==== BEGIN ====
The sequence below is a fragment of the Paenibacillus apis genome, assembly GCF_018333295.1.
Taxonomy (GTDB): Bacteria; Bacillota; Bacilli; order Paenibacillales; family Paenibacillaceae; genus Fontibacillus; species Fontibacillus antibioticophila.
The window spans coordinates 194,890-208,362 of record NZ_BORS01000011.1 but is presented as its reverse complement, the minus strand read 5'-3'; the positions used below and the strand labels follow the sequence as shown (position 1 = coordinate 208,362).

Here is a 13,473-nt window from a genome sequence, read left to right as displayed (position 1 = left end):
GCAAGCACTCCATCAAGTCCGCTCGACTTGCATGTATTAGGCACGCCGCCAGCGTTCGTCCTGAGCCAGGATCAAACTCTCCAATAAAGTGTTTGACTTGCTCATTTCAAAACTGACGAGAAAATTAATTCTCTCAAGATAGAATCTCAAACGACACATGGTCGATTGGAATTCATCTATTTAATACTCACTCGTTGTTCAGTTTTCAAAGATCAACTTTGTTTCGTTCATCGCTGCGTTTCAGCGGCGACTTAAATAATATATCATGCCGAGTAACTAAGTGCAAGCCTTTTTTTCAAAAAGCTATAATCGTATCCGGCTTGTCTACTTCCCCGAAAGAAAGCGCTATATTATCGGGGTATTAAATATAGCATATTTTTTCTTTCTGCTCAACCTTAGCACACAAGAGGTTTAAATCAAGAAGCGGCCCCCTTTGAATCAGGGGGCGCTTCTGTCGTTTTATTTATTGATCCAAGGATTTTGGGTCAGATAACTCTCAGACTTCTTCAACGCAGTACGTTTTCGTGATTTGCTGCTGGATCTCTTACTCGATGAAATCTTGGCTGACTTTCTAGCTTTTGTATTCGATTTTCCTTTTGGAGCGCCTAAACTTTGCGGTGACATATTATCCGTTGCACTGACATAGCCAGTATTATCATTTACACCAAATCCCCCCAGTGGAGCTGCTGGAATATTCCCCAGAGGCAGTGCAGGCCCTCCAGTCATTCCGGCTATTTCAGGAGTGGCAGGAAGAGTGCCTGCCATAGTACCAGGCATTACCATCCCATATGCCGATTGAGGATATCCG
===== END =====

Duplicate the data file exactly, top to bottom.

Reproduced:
The sequence below is a fragment of the Paenibacillus apis genome, assembly GCF_018333295.1.
Taxonomy (GTDB): Bacteria; Bacillota; Bacilli; order Paenibacillales; family Paenibacillaceae; genus Fontibacillus; species Fontibacillus antibioticophila.
The window spans coordinates 194,890-208,362 of record NZ_BORS01000011.1 but is presented as its reverse complement, the minus strand read 5'-3'; the positions used below and the strand labels follow the sequence as shown (position 1 = coordinate 208,362).

Here is a 13,473-nt window from a genome sequence, read left to right as displayed (position 1 = left end):
GCAAGCACTCCATCAAGTCCGCTCGACTTGCATGTATTAGGCACGCCGCCAGCGTTCGTCCTGAGCCAGGATCAAACTCTCCAATAAAGTGTTTGACTTGCTCATTTCAAAACTGACGAGAAAATTAATTCTCTCAAGATAGAATCTCAAACGACACATGGTCGATTGGAATTCATCTATTTAATACTCACTCGTTGTTCAGTTTTCAAAGATCAACTTTGTTTCGTTCATCGCTGCGTTTCAGCGGCGACTTAAATAATATATCATGCCGAGTAACTAAGTGCAAGCCTTTTTTTCAAAAAGCTATAATCGTATCCGGCTTGTCTACTTCCCCGAAAGAAAGCGCTATATTATCGGGGTATTAAATATAGCATATTTTTTCTTTCTGCTCAACCTTAGCACACAAGAGGTTTAAATCAAGAAGCGGCCCCCTTTGAATCAGGGGGCGCTTCTGTCGTTTTATTTATTGATCCAAGGATTTTGGGTCAGATAACTCTCAGACTTCTTCAACGCAGTACGTTTTCGTGATTTGCTGCTGGATCTCTTACTCGATGAAATCTTGGCTGACTTTCTAGCTTTTGTATTCGATTTTCCTTTTGGAGCGCCTAAACTTTGCGGTGACATATTATCCGTTGCACTGACATAGCCAGTATTATCATTTACACCAAATCCCCCCAGTGGAGCTGCTGGAATATTCCCCAGAGGCAGTGCAGGCCCTCCAGTCATTCCGGCTATTTCAGGAGTGGCAGGAAGAGTGCCTGCCATAGTACCAGGCATTACCATCCCATATGCCGATTGAGGATATCCG